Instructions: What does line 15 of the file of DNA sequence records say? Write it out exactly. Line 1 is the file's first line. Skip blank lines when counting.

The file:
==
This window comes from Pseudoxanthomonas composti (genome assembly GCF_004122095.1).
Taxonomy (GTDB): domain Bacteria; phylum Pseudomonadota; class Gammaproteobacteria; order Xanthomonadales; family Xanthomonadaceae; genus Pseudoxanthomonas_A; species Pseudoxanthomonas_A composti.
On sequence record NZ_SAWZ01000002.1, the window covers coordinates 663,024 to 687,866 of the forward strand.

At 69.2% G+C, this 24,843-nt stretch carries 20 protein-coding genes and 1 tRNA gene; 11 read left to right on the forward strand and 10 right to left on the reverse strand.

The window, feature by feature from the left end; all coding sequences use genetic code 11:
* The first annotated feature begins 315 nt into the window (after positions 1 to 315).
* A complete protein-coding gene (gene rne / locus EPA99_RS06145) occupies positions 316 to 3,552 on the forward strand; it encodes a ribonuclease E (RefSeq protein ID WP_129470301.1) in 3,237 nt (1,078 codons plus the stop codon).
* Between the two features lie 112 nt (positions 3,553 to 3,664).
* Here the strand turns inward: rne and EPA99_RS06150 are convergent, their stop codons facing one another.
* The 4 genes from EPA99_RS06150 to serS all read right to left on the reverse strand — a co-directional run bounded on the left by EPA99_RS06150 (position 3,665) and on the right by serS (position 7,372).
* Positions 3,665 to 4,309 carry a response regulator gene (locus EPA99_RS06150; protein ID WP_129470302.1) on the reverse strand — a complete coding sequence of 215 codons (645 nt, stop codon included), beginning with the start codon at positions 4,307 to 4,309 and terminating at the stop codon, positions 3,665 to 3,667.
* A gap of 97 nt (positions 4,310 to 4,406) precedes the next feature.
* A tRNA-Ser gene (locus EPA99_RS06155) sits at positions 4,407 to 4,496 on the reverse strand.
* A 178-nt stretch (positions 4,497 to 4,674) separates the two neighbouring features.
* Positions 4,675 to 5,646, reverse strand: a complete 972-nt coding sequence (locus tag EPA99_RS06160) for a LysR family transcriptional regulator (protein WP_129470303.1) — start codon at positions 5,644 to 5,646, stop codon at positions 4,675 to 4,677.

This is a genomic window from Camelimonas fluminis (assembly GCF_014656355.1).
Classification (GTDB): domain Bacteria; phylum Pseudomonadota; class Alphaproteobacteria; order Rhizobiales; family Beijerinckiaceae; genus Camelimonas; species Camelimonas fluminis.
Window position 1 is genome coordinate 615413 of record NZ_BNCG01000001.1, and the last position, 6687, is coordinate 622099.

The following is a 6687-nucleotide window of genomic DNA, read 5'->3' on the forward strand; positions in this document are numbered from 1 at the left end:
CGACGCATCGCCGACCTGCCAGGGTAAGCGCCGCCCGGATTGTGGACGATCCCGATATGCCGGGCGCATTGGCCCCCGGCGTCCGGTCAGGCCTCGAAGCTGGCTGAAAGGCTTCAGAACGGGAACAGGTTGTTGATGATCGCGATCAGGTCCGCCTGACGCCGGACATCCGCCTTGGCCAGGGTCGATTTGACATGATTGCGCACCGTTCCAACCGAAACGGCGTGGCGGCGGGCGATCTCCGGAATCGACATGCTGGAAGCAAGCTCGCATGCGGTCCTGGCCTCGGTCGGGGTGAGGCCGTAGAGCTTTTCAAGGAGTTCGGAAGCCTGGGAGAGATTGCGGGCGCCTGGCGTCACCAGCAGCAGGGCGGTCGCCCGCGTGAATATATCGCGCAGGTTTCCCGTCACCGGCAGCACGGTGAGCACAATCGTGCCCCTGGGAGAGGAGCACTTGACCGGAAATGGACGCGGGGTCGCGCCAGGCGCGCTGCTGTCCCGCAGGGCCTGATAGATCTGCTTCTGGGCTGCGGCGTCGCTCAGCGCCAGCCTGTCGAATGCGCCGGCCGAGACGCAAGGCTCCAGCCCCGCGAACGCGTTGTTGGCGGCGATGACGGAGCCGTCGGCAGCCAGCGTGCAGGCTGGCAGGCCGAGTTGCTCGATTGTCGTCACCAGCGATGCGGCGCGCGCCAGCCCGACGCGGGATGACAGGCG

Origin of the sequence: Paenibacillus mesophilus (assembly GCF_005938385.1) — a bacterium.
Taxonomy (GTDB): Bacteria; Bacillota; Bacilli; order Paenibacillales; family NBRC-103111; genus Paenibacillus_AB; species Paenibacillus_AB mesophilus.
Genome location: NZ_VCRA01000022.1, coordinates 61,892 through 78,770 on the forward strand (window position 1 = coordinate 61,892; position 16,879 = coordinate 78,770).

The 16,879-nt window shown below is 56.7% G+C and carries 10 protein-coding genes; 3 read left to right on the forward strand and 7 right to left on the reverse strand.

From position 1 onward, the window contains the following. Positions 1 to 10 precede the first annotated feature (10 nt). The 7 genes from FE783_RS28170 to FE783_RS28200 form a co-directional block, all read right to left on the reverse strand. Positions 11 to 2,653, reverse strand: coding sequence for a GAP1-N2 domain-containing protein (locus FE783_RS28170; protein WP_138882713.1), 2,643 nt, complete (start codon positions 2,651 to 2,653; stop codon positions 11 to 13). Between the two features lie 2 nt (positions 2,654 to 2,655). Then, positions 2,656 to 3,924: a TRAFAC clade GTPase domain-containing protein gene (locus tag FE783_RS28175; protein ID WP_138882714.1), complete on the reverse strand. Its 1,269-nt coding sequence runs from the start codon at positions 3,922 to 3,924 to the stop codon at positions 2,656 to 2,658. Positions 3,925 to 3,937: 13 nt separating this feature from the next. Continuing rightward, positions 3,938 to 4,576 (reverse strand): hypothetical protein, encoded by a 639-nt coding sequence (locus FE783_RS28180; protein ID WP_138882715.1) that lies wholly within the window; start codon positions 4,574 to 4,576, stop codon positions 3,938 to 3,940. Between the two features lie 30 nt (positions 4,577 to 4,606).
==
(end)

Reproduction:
* Positions 4,675 to 5,646, reverse strand: a complete 972-nt coding sequence (locus tag EPA99_RS06160) for a LysR family transcriptional regulator (protein WP_129470303.1) — start codon at positions 5,644 to 5,646, stop codon at positions 4,675 to 4,677.